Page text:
Risk Management and Continuous Testing | Greg Young
So I just spent an hour listening to the herding code podcast on continuous testing. We were invited to come speak on it but oddly when asked at 0330 to be available at 0730; attendance is unlikely :).
One particular comment however particularly got to me from Remco Mulder (author of ncrunch).
Remco Mulder: “There are tools continuous test runners that work really hard to do impact detection and only run the tests impacted by that change. The problem with that approach though is that no tool is perfect. You may very well have the impact detection to the point that you know that every test touching a particular change point and you can say to run just those tests but that doesn’t account for external dependencies outside the testing environment. What if something changed in the database or some sql file thats not part of the solution but happens to exist on the disk somewhere. You know there is a whole range of things that can cause tests to fail that a test runner may just not be aware of at all.
Yeah that would be talking about Mighty Moose. Of course we weren’t there to be able to actually reply.
Let’s get into the meat of these comments. There is a “major” difference between Mighty Moose and nCrunch. Mighty Moose has a massive amount of effort in only running tests that need to be run through static/dynamic analysis where as nCrunch runs all of your tests but attempts to prioritize which to run based on heuristics and dynamic analysis. Mighty Moose has a huge investment in static analysis (>9 man months, its a really complicated problem).
The argument put forward by Remco would appear on the surface to make sense but its actually as we will see quite misleading.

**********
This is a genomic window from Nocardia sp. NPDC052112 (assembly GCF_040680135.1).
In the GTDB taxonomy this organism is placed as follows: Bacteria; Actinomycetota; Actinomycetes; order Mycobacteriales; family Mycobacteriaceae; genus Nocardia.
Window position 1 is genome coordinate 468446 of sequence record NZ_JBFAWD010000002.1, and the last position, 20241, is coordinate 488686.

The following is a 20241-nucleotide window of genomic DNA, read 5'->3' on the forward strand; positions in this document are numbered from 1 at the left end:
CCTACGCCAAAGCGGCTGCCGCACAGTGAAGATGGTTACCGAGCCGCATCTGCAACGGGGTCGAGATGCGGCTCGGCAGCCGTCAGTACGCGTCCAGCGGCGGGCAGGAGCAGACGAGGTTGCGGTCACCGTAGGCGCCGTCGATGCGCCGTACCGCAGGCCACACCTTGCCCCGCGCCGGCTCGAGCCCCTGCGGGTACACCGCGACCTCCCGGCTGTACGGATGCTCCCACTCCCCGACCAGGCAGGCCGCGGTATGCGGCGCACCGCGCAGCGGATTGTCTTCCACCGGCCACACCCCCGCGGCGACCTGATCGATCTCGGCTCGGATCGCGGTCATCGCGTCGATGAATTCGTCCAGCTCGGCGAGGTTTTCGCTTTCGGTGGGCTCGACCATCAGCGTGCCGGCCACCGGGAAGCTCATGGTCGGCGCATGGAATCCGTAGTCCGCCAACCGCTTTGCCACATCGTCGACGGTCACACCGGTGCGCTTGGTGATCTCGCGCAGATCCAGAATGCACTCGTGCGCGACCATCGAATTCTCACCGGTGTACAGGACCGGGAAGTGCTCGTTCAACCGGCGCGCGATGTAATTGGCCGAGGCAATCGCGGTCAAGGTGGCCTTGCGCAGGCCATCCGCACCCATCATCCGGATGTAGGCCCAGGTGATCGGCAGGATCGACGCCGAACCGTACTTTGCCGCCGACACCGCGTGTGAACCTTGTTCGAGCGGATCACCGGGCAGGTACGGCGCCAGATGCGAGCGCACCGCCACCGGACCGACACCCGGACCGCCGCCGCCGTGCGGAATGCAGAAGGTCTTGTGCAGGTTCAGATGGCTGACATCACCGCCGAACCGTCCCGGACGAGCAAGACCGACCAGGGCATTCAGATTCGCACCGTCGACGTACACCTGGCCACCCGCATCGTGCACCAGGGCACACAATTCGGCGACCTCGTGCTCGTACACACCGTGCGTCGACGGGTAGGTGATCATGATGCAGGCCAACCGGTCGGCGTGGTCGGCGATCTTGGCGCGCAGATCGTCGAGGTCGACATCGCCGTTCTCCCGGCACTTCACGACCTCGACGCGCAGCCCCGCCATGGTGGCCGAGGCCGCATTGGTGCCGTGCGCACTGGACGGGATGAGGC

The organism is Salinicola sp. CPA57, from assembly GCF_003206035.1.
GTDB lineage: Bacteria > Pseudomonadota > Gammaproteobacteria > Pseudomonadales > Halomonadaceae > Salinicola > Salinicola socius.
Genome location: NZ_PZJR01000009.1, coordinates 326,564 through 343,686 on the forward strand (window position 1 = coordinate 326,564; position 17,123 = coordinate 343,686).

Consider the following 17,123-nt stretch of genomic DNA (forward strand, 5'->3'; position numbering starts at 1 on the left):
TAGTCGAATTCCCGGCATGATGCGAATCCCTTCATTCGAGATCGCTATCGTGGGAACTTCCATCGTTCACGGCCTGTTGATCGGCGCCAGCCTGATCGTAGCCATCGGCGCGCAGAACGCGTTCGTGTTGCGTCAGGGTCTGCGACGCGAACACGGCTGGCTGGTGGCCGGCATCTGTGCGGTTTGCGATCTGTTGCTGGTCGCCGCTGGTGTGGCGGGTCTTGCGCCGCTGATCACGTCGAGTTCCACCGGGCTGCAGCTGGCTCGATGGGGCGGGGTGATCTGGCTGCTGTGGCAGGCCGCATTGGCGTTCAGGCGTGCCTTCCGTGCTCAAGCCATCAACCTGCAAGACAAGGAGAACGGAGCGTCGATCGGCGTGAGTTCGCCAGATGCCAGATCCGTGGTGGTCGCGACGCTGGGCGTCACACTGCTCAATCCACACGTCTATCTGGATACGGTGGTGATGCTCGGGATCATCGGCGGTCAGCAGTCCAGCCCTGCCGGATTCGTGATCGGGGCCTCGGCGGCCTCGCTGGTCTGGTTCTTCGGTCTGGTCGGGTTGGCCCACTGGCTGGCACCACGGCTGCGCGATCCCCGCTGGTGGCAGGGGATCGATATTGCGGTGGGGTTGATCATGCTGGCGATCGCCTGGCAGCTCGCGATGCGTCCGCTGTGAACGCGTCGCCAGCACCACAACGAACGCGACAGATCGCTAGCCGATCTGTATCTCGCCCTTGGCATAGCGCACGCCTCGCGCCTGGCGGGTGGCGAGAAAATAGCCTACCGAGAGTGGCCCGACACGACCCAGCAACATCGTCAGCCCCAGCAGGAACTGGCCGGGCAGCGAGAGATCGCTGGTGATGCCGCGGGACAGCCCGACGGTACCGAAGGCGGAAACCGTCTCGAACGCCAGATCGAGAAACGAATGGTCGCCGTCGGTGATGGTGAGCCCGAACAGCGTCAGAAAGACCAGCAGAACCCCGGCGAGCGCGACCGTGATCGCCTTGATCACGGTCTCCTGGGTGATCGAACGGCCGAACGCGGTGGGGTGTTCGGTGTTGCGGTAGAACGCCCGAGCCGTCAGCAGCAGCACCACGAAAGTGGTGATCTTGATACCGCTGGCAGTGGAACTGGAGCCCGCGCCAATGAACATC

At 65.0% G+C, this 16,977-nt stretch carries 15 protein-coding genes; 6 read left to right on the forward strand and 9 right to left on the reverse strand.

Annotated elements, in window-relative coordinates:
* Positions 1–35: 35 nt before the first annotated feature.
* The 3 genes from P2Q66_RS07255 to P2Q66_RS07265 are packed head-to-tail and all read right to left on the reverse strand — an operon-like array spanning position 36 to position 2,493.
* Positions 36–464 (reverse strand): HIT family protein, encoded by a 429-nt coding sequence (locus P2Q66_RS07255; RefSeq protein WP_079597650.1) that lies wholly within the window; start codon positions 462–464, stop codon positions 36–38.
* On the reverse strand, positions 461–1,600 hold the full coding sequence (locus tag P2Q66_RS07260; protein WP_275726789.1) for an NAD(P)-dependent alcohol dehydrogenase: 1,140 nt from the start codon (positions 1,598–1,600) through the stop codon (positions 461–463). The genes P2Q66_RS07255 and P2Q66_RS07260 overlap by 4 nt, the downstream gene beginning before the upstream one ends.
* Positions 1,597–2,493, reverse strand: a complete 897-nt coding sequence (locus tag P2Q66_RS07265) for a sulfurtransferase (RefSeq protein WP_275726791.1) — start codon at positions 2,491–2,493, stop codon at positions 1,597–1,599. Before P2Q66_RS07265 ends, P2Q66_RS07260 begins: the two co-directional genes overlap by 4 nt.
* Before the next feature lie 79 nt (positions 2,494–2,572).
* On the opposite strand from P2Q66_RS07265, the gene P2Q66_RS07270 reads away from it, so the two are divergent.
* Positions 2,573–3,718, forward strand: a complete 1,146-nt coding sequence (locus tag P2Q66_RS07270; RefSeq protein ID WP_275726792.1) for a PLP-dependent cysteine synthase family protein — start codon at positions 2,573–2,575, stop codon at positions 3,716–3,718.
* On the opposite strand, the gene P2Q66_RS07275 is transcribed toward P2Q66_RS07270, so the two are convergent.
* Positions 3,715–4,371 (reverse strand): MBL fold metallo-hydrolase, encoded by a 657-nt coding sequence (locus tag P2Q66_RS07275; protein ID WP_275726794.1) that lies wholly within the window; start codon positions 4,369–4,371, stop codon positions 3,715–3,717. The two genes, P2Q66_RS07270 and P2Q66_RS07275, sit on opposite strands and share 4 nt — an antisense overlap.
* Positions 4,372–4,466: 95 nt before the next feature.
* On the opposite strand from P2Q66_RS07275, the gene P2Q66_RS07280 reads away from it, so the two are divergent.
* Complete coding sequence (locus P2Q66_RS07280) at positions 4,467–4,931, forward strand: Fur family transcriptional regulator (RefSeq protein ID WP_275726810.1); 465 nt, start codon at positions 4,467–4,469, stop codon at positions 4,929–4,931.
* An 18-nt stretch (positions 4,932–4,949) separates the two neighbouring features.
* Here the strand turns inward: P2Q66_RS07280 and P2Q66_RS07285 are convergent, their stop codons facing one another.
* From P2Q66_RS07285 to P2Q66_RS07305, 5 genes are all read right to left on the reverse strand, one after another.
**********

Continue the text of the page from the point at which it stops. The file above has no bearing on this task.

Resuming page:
As a side note you can configure mighty moose to run selected then background all tests just like what is being said with prioritization (e.g. static analysis becomes a form of prioritization) hence why I put “major” in quotes since we support prioritization as well.
Before Jumping In/Side Note
Before jumping into things, so my tests are dependent on data in a database and/or some obscure sql file that sits on disk outside of my solution (who knows maybe even the USB key that needs to be plugged into the machine). Is this a good thing? I could also make my tests require Eric Cartman to show up personally to where they are being run wearing a pink tutu, carrying an Antonio Banderas love doll but this is probably not such a good idea. We are basically talking about bad/super brittle tests here.
So many tools out there have been built with the primary use case being the worst possible mess that you can imagine, this case fits firmly in that place. So you are getting occasional failures because you depend on data in a shared database that people change? Stop doing that if that causes pain (then again how often is it happening?). My guess as well is that such a code base would not survive having tests run in parallel either.
We need to remember as well, that the worst case of a test being missed (or badly prioritized for that matter) is that you find out about it later not now. This is the trade off that is at the core of Continuous Testing.
So Mighty Moose (Static + Dynamic Analysis + other heursitics) will according to the argument given above fail to find successfully tests that are for instance dependent on data in the database. This is true. nCrunch (Prioritization based on dynamic analysis + heuristics) would also fail to be able to prioritize these tests to be run in any intelligent way. The problem is that there is not enough information as its external.
OK So they will be run … eventually with prioritization. As you keep coding new tests keep getting prioritized over the rest of those tests in the background 10-15 minutes later it tells you that you have a failing test (I mean we are talking about codebases that are hitting databases during tests so I can’t imagine these are wonderful to work in code bases with fast tests :)).
Is this actually that much better off that finding out right before you check in (what if its 5 minutes? 283 seconds?)? What is the cost of the few minutes of notice? Are there other ways of mitigating this risk? What’s the probability of this happening? What’s the cost of failure? This should sound familiar.